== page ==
Visits: 4th April 2015, 21st July 2015
The Longobards in Italy is a serial inscription World Heritage Site, with seven constituent parts dispersed along the length and breadth of mainland Italy. The Longobards were a Germanic tribe who settled in what is now known as Italy in the period referred to in the title, between the sixth and eighth centuries. They are notable for having been early converts to Christianity, and the legacy they have left behind is evidence of a fascinating intersection of Classical and Christian architecture. See, for example, the Corinthian column capitals above, supporting a fresco depicting the Annunciation to the shepherds.
Of the seven sites I have so far been to three: two in Umbria and one in Friuli-Venezia Guilia. I’ll start with the first two, which Natalie and I visited on our April trip to Italy, breaking off from the rest of our little group on the way from Tivoli to Louise’s family home in Viterbo.
The Clitunno Tempietto
Literally right after dropping off Ross, his mother Ayesha and his girlfriend Louise (and thus the only Italian speaker of the group), I made the mistake of turning back onto the highway and thus taking an entry ticket from the machine to enter the autostrade network. As soon as I’d driven through the barrier, Europcar’s satnav told me to “turn around where possible” – we didn’t need to take the autostrade at all. I pulled a quick U-turn and put my ticket back into the toll machine only to find that it didn’t like the look of it. An error message appeared and I pressed the help button, only to hear a garbled Italian operator pipe up who did not (or would not), he confirmed, speak any English. Cars started to build up behind me and then the machine made its draconian demand: seventy euros. For driving approximately zero yards. I meekly fished out my last €50 note. And a €20. And I don’t want to dwell on this ever again.
We ploughed on across the border from Latium into Umbria. Our first destination was the Tempietto at Clittuno. It wasn’t easy to find, but I had been prepared for that and we soon located it. The temple is a tiny building – that’s the entirety of it in the photo above.
For a while we were the only people there, which was nice. I love it when I go to a World Heritage Site and there is nobody else around – such a contrast to the well-known ones such as Pisa and Chichen-Itza where you have to fight your way through crowds. Again, you can see the Roman-style architecture of this temple – it looks nothing like a church, yet it was built for Christian worship in the Dark Ages.
Inside there is a simple stone altar and faded frescos, which makes it feel as if looking back in time. Remnants from this period of history are not generally well-preserved; it is underrepresented on the UNESCO list, so you can really pick up something novel from visiting the Longobard sites.
The basilica of San Salvatore
The second Longobard site was just a short drive away, in the Umbrian town of Spoleto. It is a much larger building – the basilica of San Salvatore. Although it is rather more plain on the outside, this building also has Classical Roman features. It was completely empty inside – no pews or anything, just a large empty space with frescoes on some of the walls.
Although I described the Longobards earlier as a Germanic tribe, they in fact came from Pannonia – modern day Hungary – led by their King Alboin. The Duchy of Spoleto – in which this basilica is located – became the administrative centre of Longobard central Italy. The territories around Spoleto were controlled by elements of the Byzantine empire, and we can see in the basilica’s depiction of Christ the Teacher (a typical Byzantine manner of presenting Him) the influence of that civilisation on the Longobards.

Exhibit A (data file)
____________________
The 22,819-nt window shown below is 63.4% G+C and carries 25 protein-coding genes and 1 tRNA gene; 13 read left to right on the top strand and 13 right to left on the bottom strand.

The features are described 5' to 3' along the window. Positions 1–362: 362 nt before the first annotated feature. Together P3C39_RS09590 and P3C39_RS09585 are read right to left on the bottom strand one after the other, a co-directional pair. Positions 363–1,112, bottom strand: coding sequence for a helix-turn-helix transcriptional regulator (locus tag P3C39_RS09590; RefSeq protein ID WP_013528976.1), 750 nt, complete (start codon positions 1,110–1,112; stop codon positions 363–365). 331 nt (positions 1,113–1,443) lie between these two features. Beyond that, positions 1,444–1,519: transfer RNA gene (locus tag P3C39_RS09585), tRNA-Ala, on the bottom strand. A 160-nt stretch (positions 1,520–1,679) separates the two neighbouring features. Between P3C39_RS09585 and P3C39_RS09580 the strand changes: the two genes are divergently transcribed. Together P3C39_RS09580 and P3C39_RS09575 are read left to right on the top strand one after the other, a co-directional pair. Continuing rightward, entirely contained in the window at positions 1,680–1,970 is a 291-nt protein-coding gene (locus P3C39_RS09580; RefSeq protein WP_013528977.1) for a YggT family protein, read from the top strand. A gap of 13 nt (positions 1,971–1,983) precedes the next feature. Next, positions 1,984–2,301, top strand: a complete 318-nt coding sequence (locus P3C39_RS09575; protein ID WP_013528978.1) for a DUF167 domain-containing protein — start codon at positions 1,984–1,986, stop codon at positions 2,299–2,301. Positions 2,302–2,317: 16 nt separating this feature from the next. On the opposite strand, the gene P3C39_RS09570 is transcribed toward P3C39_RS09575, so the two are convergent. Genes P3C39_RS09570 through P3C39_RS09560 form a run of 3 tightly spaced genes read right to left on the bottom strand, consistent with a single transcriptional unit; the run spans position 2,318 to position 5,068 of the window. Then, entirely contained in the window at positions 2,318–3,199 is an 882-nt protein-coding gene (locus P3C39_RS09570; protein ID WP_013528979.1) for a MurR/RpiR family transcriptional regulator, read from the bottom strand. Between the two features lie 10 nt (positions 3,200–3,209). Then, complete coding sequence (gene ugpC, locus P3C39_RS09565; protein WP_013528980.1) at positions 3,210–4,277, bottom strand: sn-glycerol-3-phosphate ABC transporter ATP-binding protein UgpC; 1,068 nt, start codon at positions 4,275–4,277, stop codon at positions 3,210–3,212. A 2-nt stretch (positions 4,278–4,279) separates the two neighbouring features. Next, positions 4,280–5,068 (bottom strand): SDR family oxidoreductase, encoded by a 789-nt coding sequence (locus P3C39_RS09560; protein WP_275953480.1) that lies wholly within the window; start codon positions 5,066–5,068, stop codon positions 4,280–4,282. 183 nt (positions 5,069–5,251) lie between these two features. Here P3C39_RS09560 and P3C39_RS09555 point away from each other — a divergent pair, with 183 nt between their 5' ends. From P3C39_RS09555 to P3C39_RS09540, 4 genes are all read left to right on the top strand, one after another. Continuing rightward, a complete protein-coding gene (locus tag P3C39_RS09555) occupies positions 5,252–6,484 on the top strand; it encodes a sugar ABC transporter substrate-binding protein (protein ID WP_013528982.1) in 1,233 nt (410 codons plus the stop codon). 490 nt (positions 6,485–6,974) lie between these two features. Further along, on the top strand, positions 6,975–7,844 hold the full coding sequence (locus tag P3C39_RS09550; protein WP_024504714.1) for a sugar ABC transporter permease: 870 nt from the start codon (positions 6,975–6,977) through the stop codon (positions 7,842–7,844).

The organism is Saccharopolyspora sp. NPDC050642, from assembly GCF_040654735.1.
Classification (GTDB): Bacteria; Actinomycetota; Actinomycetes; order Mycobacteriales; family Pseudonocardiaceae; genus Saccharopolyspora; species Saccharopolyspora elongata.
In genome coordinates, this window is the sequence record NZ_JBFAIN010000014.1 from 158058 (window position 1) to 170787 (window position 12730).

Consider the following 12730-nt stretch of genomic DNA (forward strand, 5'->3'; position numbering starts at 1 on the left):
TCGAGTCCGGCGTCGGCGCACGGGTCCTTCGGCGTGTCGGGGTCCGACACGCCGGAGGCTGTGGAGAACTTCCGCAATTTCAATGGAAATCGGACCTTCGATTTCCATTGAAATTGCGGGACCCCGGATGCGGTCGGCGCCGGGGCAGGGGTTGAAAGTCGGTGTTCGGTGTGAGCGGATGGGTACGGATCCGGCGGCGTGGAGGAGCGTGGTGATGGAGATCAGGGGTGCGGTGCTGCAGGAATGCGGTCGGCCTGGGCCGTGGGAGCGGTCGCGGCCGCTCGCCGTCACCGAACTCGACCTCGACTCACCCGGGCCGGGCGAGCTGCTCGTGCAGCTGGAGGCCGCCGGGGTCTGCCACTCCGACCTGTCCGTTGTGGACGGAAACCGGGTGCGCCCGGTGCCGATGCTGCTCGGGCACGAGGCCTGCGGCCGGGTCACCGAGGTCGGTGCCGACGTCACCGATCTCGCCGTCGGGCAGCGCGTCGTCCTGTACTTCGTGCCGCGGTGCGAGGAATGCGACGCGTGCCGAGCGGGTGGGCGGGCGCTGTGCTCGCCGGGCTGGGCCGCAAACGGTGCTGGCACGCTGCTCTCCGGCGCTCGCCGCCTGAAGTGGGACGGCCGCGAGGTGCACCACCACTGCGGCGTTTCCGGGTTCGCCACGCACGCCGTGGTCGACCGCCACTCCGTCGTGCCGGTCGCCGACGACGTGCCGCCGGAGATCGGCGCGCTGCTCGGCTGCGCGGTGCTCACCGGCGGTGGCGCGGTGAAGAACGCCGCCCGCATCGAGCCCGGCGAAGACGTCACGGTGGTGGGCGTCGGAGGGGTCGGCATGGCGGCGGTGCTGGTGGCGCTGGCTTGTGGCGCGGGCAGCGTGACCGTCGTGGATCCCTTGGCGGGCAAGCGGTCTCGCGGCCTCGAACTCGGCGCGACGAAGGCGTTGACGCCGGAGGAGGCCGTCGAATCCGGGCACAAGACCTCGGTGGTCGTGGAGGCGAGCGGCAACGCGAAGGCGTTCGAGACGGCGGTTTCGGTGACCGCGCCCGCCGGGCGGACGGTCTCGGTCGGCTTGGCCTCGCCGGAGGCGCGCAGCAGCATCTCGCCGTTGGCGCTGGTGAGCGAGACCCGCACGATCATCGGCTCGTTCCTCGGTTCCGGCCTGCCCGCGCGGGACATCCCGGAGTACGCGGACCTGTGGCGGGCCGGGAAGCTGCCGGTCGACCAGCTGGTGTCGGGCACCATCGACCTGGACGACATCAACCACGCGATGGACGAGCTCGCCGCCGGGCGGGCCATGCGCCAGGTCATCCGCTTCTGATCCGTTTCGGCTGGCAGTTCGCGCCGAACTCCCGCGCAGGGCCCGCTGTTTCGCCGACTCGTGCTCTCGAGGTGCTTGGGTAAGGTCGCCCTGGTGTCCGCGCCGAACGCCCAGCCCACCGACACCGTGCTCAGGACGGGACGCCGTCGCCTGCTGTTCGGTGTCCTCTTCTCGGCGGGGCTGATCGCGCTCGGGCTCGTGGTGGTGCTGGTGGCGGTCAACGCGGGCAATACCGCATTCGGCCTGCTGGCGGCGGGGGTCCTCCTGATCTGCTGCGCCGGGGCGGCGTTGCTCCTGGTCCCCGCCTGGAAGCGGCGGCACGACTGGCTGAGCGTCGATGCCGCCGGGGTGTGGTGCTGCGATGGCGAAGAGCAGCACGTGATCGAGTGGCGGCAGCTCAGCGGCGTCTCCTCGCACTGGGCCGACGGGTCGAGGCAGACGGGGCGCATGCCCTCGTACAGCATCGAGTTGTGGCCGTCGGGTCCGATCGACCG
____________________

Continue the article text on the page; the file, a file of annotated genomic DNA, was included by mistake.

The Gastaldaga area and the Episcopal complex
Our third Longobard encounter came three months later in a different part of Italy: the region of Friuli-Venezia Giulia in the the northeast. After spending two nights in Trieste and having been to see the Škocjan Caves and Idrija mercury mine in Slovenia we crossed the border back in to Italy for a night in the charming town of Cividale del Friuli.
This town is probably the most important of the Longobard sites inscribed, since it was their first capital. It was the first part of Italy that King Alboin’s men captured, and here that they established their first duchy. Nowadays – and despite it being so close to the Slovenian border – it is a classically Italian town with a wonderful medieval centre in which it’s easy to pass an evening drinking Aperols and watching the locals walk by. I always like to relax in a bar with a view of a WHS.
Within the town there is a complex of ecclesiastical buildings known as the Gastaldaga Area, in which the highlight is the Longobard temple. Much of it has been restored to some extent, but it contains many original elements.
The carved figures in the photo below were apparently inspired by the Porch of the Caryatids in the Erechtheion on Athens’ Acropolis.
It makes a refreshing change from the many churches and cathedrals that one visits as a World Heritage Site lover to see some quite different buildings of Christian worship from a time before the standard cruciform layout of a church had been properly established. Properties like this give the lie to the notion that the much-maligned Dark Ages were a time of no notable creativity, when the values of the Classical world had been left behind and the reawakening of the Renaissance was still many centuries in the future.
The four other Longobard sites in this WHS inscription are located in Lombardy, Campania and a part of Puglia that I came pretty close to visiting later in the week, but in the end did not. I’ll add to this post as and when I find myself nearby.